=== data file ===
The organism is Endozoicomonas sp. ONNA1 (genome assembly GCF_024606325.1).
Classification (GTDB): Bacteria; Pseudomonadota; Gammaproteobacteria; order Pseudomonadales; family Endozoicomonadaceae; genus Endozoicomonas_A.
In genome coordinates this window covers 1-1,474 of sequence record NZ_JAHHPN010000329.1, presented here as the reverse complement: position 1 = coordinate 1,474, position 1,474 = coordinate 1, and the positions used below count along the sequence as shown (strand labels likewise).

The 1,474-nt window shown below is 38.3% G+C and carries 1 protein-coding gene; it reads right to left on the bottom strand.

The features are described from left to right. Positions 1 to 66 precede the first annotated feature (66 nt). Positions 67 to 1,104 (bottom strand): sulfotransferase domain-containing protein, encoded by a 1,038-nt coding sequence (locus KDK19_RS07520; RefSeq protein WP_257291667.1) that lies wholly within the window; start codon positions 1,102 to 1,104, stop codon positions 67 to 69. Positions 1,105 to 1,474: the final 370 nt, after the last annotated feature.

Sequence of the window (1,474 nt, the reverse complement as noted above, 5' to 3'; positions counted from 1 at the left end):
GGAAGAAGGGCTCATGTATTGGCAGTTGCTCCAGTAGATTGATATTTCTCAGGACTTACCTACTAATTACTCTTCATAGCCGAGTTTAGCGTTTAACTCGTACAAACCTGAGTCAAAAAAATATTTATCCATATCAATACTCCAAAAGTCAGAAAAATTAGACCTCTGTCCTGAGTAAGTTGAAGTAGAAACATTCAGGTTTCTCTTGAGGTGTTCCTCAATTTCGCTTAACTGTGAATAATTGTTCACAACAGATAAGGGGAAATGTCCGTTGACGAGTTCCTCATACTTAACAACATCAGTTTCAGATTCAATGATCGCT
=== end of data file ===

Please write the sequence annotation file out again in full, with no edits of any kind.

The organism is Endozoicomonas sp. ONNA1 (genome assembly GCF_024606325.1).
Classification (GTDB): Bacteria; Pseudomonadota; Gammaproteobacteria; order Pseudomonadales; family Endozoicomonadaceae; genus Endozoicomonas_A.
In genome coordinates this window covers 1-1,474 of sequence record NZ_JAHHPN010000329.1, presented here as the reverse complement: position 1 = coordinate 1,474, position 1,474 = coordinate 1, and the positions used below count along the sequence as shown (strand labels likewise).

The 1,474-nt window shown below is 38.3% G+C and carries 1 protein-coding gene; it reads right to left on the bottom strand.

The features are described from left to right. Positions 1 to 66 precede the first annotated feature (66 nt). Positions 67 to 1,104 (bottom strand): sulfotransferase domain-containing protein, encoded by a 1,038-nt coding sequence (locus KDK19_RS07520; RefSeq protein WP_257291667.1) that lies wholly within the window; start codon positions 1,102 to 1,104, stop codon positions 67 to 69. Positions 1,105 to 1,474: the final 370 nt, after the last annotated feature.

Sequence of the window (1,474 nt, the reverse complement as noted above, 5' to 3'; positions counted from 1 at the left end):
GGAAGAAGGGCTCATGTATTGGCAGTTGCTCCAGTAGATTGATATTTCTCAGGACTTACCTACTAATTACTCTTCATAGCCGAGTTTAGCGTTTAACTCGTACAAACCTGAGTCAAAAAAATATTTATCCATATCAATACTCCAAAAGTCAGAAAAATTAGACCTCTGTCCTGAGTAAGTTGAAGTAGAAACATTCAGGTTTCTCTTGAGGTGTTCCTCAATTTCGCTTAACTGTGAATAATTGTTCACAACAGATAAGGGGAAATGTCCGTTGACGAGTTCCTCATACTTAACAACATCAGTTTCAGATTCAATGATCGCT